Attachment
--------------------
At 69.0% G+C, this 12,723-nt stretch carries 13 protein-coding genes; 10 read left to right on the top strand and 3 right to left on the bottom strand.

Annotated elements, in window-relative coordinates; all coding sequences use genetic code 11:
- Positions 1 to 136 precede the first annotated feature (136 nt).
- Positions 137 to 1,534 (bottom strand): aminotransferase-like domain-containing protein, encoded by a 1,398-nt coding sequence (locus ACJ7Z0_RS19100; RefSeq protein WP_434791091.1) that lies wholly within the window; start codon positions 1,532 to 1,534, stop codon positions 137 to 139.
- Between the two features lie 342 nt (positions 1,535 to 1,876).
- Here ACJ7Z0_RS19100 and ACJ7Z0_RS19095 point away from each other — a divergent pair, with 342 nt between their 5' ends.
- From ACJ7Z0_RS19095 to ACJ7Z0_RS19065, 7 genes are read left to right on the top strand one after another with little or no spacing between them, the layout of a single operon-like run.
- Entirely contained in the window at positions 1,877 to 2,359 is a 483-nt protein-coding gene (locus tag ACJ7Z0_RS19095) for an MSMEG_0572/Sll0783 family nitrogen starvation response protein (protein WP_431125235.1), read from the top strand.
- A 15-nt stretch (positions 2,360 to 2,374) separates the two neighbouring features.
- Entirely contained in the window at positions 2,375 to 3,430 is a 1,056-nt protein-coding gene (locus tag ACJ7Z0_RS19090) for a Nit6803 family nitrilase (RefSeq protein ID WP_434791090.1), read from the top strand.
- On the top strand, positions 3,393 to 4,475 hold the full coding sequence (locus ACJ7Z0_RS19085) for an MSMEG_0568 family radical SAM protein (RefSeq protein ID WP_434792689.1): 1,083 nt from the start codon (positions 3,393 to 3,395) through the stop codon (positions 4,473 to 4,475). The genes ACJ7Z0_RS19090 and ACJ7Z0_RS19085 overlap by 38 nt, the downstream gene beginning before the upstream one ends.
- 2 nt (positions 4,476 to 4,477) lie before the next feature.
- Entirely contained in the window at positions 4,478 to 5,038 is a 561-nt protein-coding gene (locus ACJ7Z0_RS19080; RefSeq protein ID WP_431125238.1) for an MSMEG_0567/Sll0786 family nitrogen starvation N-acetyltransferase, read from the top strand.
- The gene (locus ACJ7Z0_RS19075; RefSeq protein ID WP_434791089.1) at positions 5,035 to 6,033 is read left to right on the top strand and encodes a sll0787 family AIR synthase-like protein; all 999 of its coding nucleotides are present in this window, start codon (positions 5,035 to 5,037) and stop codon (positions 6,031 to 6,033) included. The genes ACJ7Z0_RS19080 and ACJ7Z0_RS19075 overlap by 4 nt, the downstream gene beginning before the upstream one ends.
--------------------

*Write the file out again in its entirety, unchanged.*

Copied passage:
At 69.0% G+C, this 12,723-nt stretch carries 13 protein-coding genes; 10 read left to right on the top strand and 3 right to left on the bottom strand.

Annotated elements, in window-relative coordinates; all coding sequences use genetic code 11:
- Positions 1 to 136 precede the first annotated feature (136 nt).
- Positions 137 to 1,534 (bottom strand): aminotransferase-like domain-containing protein, encoded by a 1,398-nt coding sequence (locus ACJ7Z0_RS19100; RefSeq protein WP_434791091.1) that lies wholly within the window; start codon positions 1,532 to 1,534, stop codon positions 137 to 139.
- Between the two features lie 342 nt (positions 1,535 to 1,876).
- Here ACJ7Z0_RS19100 and ACJ7Z0_RS19095 point away from each other — a divergent pair, with 342 nt between their 5' ends.
- From ACJ7Z0_RS19095 to ACJ7Z0_RS19065, 7 genes are read left to right on the top strand one after another with little or no spacing between them, the layout of a single operon-like run.
- Entirely contained in the window at positions 1,877 to 2,359 is a 483-nt protein-coding gene (locus tag ACJ7Z0_RS19095) for an MSMEG_0572/Sll0783 family nitrogen starvation response protein (protein WP_431125235.1), read from the top strand.
- A 15-nt stretch (positions 2,360 to 2,374) separates the two neighbouring features.
- Entirely contained in the window at positions 2,375 to 3,430 is a 1,056-nt protein-coding gene (locus tag ACJ7Z0_RS19090) for a Nit6803 family nitrilase (RefSeq protein ID WP_434791090.1), read from the top strand.
- On the top strand, positions 3,393 to 4,475 hold the full coding sequence (locus ACJ7Z0_RS19085) for an MSMEG_0568 family radical SAM protein (RefSeq protein ID WP_434792689.1): 1,083 nt from the start codon (positions 3,393 to 3,395) through the stop codon (positions 4,473 to 4,475). The genes ACJ7Z0_RS19090 and ACJ7Z0_RS19085 overlap by 38 nt, the downstream gene beginning before the upstream one ends.
- 2 nt (positions 4,476 to 4,477) lie before the next feature.
- Entirely contained in the window at positions 4,478 to 5,038 is a 561-nt protein-coding gene (locus ACJ7Z0_RS19080; RefSeq protein ID WP_431125238.1) for an MSMEG_0567/Sll0786 family nitrogen starvation N-acetyltransferase, read from the top strand.
- The gene (locus ACJ7Z0_RS19075; RefSeq protein ID WP_434791089.1) at positions 5,035 to 6,033 is read left to right on the top strand and encodes a sll0787 family AIR synthase-like protein; all 999 of its coding nucleotides are present in this window, start codon (positions 5,035 to 5,037) and stop codon (positions 6,031 to 6,033) included. The genes ACJ7Z0_RS19080 and ACJ7Z0_RS19075 overlap by 4 nt, the downstream gene beginning before the upstream one ends.